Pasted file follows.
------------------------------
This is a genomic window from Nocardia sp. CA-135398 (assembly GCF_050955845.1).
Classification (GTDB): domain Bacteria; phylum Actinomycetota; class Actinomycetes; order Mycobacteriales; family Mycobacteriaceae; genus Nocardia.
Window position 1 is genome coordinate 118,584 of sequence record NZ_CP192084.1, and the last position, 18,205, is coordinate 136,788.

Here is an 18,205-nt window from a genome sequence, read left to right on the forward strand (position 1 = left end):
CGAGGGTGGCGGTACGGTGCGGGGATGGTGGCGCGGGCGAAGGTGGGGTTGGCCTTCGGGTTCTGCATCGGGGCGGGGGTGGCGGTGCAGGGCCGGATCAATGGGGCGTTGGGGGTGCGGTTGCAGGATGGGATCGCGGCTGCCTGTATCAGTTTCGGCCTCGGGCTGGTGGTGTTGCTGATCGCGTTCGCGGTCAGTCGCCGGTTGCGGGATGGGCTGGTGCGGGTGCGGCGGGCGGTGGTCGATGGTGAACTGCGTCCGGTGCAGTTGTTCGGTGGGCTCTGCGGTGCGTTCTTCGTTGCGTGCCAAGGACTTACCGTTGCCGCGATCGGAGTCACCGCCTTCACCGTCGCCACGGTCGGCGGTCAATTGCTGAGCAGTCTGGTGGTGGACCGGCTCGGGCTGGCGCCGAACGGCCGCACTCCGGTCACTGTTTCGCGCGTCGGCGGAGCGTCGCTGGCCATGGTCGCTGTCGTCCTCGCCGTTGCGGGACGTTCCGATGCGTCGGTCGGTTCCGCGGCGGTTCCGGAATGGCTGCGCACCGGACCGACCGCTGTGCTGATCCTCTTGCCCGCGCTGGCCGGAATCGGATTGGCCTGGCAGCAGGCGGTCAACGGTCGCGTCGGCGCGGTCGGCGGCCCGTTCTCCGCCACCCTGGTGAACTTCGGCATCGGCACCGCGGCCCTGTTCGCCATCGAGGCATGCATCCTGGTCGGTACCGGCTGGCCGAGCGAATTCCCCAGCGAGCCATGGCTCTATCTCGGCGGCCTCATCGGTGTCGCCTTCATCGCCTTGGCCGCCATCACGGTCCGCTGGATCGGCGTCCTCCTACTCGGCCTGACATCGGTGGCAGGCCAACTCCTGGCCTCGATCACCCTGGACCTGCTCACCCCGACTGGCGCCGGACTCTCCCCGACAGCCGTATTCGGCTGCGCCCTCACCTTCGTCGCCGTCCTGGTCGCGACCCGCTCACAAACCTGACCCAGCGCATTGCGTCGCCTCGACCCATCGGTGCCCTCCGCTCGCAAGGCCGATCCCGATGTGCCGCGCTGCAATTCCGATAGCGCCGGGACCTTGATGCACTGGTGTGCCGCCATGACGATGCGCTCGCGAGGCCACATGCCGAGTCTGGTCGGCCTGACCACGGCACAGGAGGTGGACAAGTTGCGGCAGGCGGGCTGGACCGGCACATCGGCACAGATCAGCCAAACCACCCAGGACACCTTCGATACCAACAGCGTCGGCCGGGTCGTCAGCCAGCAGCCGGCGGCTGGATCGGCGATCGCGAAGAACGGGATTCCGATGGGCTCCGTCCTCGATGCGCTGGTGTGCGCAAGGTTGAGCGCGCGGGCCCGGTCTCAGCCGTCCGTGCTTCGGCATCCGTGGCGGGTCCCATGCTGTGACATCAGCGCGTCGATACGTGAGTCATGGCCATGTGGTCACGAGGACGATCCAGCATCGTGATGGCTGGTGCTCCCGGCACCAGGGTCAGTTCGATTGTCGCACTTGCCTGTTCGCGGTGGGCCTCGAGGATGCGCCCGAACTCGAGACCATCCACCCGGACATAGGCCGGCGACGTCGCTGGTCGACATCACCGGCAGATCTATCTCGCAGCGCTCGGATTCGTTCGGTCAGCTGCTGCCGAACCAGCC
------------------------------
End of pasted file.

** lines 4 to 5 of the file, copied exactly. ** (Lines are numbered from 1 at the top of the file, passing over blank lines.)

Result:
Here is an 18,205-nt window from a genome sequence, read left to right on the forward strand (position 1 = left end):
CGAGGGTGGCGGTACGGTGCGGGGATGGTGGCGCGGGCGAAGGTGGGGTTGGCCTTCGGGTTCTGCATCGGGGCGGGGGTGGCGGTGCAGGGCCGGATCAATGGGGCGTTGGGGGTGCGGTTGCAGGATGGGATCGCGGCTGCCTGTATCAGTTTCGGCCTCGGGCTGGTGGTGTTGCTGATCGCGTTCGCGGTCAGTCGCCGGTTGCGGGATGGGCTGGTGCGGGTGCGGCGGGCGGTGGTCGATGGTGAACTGCGTCCGGTGCAGTTGTTCGGTGGGCTCTGCGGTGCGTTCTTCGTTGCGTGCCAAGGACTTACCGTTGCCGCGATCGGAGTCACCGCCTTCACCGTCGCCACGGTCGGCGGTCAATTGCTGAGCAGTCTGGTGGTGGACCGGCTCGGGCTGGCGCCGAACGGCCGCACTCCGGTCACTGTTTCGCGCGTCGGCGGAGCGTCGCTGGCCATGGTCGCTGTCGTCCTCGCCGTTGCGGGACGTTCCGATGCGTCGGTCGGTTCCGCGGCGGTTCCGGAATGGCTGCGCACCGGACCGACCGCTGTGCTGATCCTCTTGCCCGCGCTGGCCGGAATCGGATTGGCCTGGCAGCAGGCGGTCAACGGTCGCGTCGGCGCGGTCGGCGGCCCGTTCTCCGCCACCCTGGTGAACTTCGGCATCGGCACCGCGGCCCTGTTCGCCATCGAGGCATGCATCCTGGTCGGTACCGGCTGGCCGAGCGAATTCCCCAGCGAGCCATGGCTCTATCTCGGCGGCCTCATCGGTGTCGCCTTCATCGCCTTGGCCGCCATCACGGTCCGCTGGATCGGCGTCCTCCTACTCGGCCTGACATCGGTGGCAGGCCAACTCCTGGCCTCGATCACCCTGGACCTGCTCACCCCGACTGGCGCCGGACTCTCCCCGACAGCCGTATTCGGCTGCGCCCTCACCTTCGTCGCCGTCCTGGTCGCGACCCGCTCACAAACCTGACCCAGCGCATTGCGTCGCCTCGACCCATCGGTGCCCTCCGCTCGCAAGGCCGATCCCGATGTGCCGCGCTGCAATTCCGATAGCGCCGGGACCTTGATGCACTGGTGTGCCGCCATGACGATGCGCTCGCGAGGCCACATGCCGAGTCTGGTCGGCCTGACCACGGCACAGGAGGTGGACAAGTTGCGGCAGGCGGGCTGGACCGGCACATCGGCACAGATCAGCCAAACCACCCAGGACACCTTCGATACCAACAGCGTCGGCCGGGTCGTCAGCCAGCAGCCGGCGGCTGGATCGGCGATCGCGAAGAACGGGATTCCGATGGGCTCCGTCCTCGATGCGCTGGTGTGCGCAAGGTTGAGCGCGCGGGCCCGGTCTCAGCCGTCCGTGCTTCGGCATCCGTGGCGGGTCCCATGCTGTGACATCAGCGCGTCGATACGTGAGTCATGGCCATGTGGTCACGAGGACGATCCAGCATCGTGATGGCTGGTGCTCCCGGCACCAGGGTCAGTTCGATTGTCGCACTTGCCTGTTCGCGGTGGGCCTCGAGGATGCGCCCGAACTCGAGACCATCCACCCGGACATAGGCCGGCGACGTCGCTGGTCGACATCACCGGCAGATCTATCTCGCAGCGCTCGGATTCGTTCGGTCAGCTGCTGCCGAACCAGCC